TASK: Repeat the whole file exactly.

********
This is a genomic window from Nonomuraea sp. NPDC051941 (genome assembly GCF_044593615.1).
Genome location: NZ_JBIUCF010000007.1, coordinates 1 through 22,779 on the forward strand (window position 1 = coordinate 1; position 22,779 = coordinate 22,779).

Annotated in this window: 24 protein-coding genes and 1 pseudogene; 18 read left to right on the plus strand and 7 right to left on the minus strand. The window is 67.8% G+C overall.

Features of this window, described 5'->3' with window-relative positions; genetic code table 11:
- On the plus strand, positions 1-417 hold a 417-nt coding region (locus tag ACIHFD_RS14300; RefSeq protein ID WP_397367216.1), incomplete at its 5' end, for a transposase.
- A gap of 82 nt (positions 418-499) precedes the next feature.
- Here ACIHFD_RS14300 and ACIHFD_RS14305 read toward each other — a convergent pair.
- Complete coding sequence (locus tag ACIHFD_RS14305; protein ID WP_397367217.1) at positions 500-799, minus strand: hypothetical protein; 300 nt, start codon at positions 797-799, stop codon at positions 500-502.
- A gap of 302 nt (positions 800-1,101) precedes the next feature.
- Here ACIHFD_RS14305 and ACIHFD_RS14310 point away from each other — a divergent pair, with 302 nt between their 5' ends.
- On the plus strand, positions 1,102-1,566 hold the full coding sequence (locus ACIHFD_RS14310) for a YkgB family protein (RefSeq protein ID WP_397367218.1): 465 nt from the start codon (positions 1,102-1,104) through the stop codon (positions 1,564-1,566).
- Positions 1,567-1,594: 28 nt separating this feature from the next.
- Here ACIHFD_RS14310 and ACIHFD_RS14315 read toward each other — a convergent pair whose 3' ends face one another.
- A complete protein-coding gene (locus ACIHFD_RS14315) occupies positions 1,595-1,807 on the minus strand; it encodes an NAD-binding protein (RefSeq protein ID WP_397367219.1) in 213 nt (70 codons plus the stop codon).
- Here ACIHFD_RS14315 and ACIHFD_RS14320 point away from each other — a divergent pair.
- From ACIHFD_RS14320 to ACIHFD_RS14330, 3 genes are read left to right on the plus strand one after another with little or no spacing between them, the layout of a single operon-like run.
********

This is a genomic window from Nonomuraea sp. NPDC051941 (genome assembly GCF_044593615.1).
Genome location: NZ_JBIUCF010000007.1, coordinates 1 through 22,779 on the forward strand (window position 1 = coordinate 1; position 22,779 = coordinate 22,779).

Annotated in this window: 24 protein-coding genes and 1 pseudogene; 18 read left to right on the plus strand and 7 right to left on the minus strand. The window is 67.8% G+C overall.

Features of this window, described 5'->3' with window-relative positions; genetic code table 11:
- On the plus strand, positions 1-417 hold a 417-nt coding region (locus tag ACIHFD_RS14300; RefSeq protein ID WP_397367216.1), incomplete at its 5' end, for a transposase.
- A gap of 82 nt (positions 418-499) precedes the next feature.
- Here ACIHFD_RS14300 and ACIHFD_RS14305 read toward each other — a convergent pair.
- Complete coding sequence (locus tag ACIHFD_RS14305; protein ID WP_397367217.1) at positions 500-799, minus strand: hypothetical protein; 300 nt, start codon at positions 797-799, stop codon at positions 500-502.
- A gap of 302 nt (positions 800-1,101) precedes the next feature.
- Here ACIHFD_RS14305 and ACIHFD_RS14310 point away from each other — a divergent pair, with 302 nt between their 5' ends.
- On the plus strand, positions 1,102-1,566 hold the full coding sequence (locus ACIHFD_RS14310) for a YkgB family protein (RefSeq protein ID WP_397367218.1): 465 nt from the start codon (positions 1,102-1,104) through the stop codon (positions 1,564-1,566).
- Positions 1,567-1,594: 28 nt separating this feature from the next.
- Here ACIHFD_RS14310 and ACIHFD_RS14315 read toward each other — a convergent pair whose 3' ends face one another.
- A complete protein-coding gene (locus ACIHFD_RS14315) occupies positions 1,595-1,807 on the minus strand; it encodes an NAD-binding protein (RefSeq protein ID WP_397367219.1) in 213 nt (70 codons plus the stop codon).
- Here ACIHFD_RS14315 and ACIHFD_RS14320 point away from each other — a divergent pair.
- From ACIHFD_RS14320 to ACIHFD_RS14330, 3 genes are read left to right on the plus strand one after another with little or no spacing between them, the layout of a single operon-like run.